Who Decides if a BP Spill Claim Is Legitimate?

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Hans Deryk / Reuters

Idle shrimp boats float at the docks of Joshua's Marina in Buras, La.

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The government has insisted repeatedly that BP will pay all the costs of the cleanup and all damages as well — and Washington seems willing to push the oil company as far as it can. But there will surely be limits. President Obama has said that he will push BP to compensate rig workers who have been laid off because of the six-month moratorium on deepwater drilling he instituted to fix the industry's safety standards, but there's skepticism that claim could hold. As BP comes under greater pressure politically in Washington, a backlash is beginning to build in Britain, especially over the question of whether BP will be able to make billions in expected dividend payments to shareholders even as the spill is continuing. "I do think it starts to become a matter of national concern if a great British company is being continually beaten up on international airwaves," London Mayor Boris Johnson told the BBC Thursday.

As the spill worsens, though, the pressure will only increase — and a new scientific estimate of the leak rate shows that Gulf catastrophe could be even worse than we ever imagined. After reviewing better video from the underwater leak, the government's Flow Rate Technical Group estimated on Thursday that the oil was escaping at a rate between 20,000 bbl. and 40,000 bbl. a day, and that was before robots severed the broken riser at the wellhead a week ago, which may have increased the flow by as much as another 20%. That's up from an earlier estimate of between 12,000 bbl. and 19,000 bbl., and an initial number of about 5,000 bbl. a day, though some independent scientists were arguing weeks ago that the flow was far higher than that. And it's still not certain. "Our scientific analysis is still a work in progress," said U.S. geological-survey director Marcia McNutt, the head of the flow-rate team. "In coming days we'll be refining our estimates further.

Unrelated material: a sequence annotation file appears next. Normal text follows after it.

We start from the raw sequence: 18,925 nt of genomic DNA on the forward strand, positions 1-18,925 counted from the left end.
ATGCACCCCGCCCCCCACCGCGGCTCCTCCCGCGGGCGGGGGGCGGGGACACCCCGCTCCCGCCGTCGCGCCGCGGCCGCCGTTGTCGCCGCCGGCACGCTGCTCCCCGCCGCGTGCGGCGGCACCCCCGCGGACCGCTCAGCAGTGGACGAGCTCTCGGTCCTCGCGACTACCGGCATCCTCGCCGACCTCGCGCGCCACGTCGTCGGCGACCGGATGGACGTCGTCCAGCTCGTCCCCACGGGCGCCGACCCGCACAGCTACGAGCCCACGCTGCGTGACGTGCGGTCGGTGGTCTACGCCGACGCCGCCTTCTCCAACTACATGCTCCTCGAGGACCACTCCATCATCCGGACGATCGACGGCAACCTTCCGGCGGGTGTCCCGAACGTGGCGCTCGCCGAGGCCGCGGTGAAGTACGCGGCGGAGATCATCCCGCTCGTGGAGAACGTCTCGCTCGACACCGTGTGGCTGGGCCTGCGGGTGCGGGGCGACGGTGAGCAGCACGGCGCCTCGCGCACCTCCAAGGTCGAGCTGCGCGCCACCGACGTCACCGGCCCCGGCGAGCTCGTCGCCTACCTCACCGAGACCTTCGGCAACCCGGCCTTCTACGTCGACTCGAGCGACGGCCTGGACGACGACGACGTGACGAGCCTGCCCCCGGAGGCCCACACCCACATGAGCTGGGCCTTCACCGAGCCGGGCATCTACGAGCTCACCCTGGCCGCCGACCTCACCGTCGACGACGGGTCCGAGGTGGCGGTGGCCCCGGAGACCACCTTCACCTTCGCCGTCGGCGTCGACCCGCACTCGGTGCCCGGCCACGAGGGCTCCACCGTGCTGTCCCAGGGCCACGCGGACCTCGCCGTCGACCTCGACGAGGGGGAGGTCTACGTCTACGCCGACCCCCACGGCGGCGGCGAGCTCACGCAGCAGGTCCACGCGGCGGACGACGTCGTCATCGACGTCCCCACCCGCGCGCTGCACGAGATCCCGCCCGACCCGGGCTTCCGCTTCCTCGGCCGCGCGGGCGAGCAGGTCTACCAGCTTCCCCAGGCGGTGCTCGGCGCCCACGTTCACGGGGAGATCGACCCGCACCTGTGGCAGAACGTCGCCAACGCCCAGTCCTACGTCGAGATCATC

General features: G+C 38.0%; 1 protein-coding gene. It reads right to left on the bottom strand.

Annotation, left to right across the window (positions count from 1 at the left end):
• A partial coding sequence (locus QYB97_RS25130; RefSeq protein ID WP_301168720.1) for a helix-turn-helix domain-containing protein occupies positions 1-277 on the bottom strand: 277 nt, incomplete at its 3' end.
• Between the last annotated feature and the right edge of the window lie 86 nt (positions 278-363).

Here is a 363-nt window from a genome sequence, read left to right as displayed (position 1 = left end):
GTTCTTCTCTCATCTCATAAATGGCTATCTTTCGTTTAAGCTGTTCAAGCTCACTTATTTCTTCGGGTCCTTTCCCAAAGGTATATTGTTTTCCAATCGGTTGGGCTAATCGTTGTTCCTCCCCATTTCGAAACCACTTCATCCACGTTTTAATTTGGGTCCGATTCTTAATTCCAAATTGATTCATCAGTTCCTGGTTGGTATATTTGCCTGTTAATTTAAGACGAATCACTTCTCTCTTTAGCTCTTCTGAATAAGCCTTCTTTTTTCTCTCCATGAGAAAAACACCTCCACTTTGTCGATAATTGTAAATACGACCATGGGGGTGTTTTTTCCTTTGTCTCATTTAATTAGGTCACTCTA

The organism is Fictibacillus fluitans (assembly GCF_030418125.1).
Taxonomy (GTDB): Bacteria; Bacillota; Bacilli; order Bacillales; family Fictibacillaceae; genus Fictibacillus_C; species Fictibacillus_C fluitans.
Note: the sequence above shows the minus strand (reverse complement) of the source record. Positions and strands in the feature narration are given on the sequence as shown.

The total amount of oil spilled into the Gulf will have an impact on the kind of damages claims the government — and private individuals — can bring against BP. But while it's important to get a fix on the leak, it won't be the final determination of the damage. "Even if we can't be precise about the amount of oil spilled, we can make conservative estimates of the losses suffered here, and they'll be huge," says David Uhlmann, the director of the environmental law and policy program at the University of Michigan Law School and a former prosecutor for the EPA. "But the easy part is going to involve the financial penalties and the civil penalties — the hard part will be restoring the region and making the victims whole."

Indeed, although BP's ubiquitous ads have said repeatedly that the company will "make things right," given the scale of the damages, that might prove impossible. And like with legitimate, the definition of the word right will be up for grabs. It will be defined, ultimately, by the courts; there have already been countless suits filed against BP by private individuals and businesses, and the government is pursuing an investigation of the spill too. "It's gearing up to be the most heavily fought legal battle in history," says Jody Freeman, founding director of the environmental law and policy program at Harvard Law School. So we know that one group will end up better off than when the spill started: the lawyers.

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